NASA’s Orion Rocket Is Headed Back To Earth – Leaving The Moon In Its Dust


NASA’s Orion lunar capsule is coming back to the Earth, and while it was on its return journey, it captured an awe-inspiring image of the Moon with the Earth rising in the background.

“For Orion, this is not a ‘goodbye,’ but a ‘see you later’ to the Moon,” a NASA TV spokesperson said in the alluring footage captured by one of the Artemis I mission’s many cameras, which captured an Earthrise in the distance as the pair made their way back from their maiden voyage. You can track the progress of the mission on the Artemis blog here.

The images that are captured look amazingly stunning as some of Artemis’ 24 cameras make it appear like something out of some pulpy sci-fi novel art rather than real-life footage coming from an actual journey into space.

The unmanned Orion capsule also completed an important milestone while capturing the incredible footage — its longest-ever engine burn, which lasted 207 seconds as it hovered about 80 miles above the Moon, and put it on its path back to Earth.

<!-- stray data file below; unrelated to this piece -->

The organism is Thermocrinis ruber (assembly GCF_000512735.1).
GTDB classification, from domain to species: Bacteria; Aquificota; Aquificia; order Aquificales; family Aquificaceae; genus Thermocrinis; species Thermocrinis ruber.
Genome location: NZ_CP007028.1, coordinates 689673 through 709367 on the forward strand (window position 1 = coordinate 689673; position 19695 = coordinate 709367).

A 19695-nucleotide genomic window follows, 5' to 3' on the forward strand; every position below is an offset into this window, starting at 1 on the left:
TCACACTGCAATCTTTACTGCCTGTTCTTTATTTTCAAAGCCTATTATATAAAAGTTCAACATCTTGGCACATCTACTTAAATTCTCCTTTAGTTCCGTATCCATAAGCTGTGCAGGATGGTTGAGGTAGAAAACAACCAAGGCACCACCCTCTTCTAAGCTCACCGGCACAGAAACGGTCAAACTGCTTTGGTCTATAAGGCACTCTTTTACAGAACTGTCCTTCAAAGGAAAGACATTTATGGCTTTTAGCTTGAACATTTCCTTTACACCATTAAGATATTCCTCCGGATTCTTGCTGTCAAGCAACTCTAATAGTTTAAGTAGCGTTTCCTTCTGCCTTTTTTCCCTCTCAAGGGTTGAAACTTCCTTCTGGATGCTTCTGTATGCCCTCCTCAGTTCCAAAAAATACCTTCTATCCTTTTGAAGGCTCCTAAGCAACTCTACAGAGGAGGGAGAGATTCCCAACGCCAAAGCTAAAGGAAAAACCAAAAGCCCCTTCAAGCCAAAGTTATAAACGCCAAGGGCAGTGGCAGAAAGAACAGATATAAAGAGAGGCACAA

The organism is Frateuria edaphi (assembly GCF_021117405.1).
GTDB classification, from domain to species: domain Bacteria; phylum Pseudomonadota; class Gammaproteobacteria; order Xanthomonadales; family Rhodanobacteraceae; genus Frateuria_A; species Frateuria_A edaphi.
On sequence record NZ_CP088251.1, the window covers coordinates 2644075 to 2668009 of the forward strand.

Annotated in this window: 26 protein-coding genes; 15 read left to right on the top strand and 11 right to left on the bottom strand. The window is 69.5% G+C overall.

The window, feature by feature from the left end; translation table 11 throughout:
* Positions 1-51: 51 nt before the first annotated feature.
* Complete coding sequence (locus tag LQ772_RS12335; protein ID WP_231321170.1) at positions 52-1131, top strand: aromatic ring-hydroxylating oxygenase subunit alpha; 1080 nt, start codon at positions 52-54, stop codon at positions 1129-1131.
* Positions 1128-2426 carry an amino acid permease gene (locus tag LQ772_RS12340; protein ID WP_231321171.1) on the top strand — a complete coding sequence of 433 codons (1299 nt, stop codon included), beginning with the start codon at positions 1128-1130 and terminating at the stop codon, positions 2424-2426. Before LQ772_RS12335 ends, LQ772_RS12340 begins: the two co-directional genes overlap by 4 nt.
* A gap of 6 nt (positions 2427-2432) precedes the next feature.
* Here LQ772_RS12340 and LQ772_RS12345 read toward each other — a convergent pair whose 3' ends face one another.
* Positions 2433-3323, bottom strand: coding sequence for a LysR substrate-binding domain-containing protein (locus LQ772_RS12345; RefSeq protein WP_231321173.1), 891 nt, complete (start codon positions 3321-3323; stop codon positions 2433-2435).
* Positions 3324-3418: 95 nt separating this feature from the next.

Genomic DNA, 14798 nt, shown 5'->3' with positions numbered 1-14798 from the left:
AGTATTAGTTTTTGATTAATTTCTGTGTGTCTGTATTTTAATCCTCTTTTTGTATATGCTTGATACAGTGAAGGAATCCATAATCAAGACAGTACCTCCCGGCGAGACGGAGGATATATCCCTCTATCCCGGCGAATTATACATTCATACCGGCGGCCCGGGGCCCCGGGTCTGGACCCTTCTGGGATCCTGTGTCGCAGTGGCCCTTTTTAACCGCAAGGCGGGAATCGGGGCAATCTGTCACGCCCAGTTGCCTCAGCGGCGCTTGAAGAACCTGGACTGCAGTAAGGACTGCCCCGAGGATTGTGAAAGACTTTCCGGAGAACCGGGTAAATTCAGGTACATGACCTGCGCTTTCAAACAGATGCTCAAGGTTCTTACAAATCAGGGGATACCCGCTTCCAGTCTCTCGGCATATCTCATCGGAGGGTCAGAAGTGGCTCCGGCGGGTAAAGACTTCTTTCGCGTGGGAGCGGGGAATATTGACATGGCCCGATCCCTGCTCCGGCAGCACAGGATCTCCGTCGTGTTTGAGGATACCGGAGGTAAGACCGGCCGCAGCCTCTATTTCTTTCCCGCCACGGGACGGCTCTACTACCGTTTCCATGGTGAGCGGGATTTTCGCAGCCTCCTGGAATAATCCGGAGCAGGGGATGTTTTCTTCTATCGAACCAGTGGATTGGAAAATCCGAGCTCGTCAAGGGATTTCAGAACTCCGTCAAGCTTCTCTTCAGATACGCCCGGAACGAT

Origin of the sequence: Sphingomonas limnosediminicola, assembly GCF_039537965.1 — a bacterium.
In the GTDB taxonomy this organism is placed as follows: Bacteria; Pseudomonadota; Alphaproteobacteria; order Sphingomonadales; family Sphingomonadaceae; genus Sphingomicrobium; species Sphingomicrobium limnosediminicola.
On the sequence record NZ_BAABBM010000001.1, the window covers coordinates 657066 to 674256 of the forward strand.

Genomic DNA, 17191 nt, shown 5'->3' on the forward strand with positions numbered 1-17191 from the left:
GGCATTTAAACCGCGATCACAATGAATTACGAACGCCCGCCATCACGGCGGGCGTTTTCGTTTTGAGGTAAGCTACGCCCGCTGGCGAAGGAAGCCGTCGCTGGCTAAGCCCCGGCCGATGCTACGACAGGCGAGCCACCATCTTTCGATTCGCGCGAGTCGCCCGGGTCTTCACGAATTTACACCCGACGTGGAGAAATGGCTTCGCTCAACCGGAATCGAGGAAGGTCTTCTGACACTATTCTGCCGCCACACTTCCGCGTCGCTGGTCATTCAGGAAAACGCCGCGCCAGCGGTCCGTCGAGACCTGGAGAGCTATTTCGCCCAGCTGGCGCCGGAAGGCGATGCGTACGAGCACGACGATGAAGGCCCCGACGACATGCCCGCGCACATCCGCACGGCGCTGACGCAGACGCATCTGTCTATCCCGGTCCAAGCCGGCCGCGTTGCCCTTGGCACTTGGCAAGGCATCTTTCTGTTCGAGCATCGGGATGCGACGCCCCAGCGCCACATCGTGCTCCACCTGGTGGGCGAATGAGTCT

The whole move was impressive for other reasons as well, the report notes. Used in 1984 and 2002 on space shuttle missions, Orion’s repurposed orbital maneuvering system (OMS) engine can fire for as long as 16 minutes.

The capsule, which should be crewed with astronauts by 2024, is slated to land in the Pacific Ocean off the Coast of California on December 11, notes, hitting the atmosphere at a whopping 25,000 miles per hour before its heat shield and parachute slow it down to about 20 MPH before impact.

So far, Orion and Artemis are performing up to NASA’s expectations, according to the report. It shows that the ordeal before the launch and the money spent were worth it!


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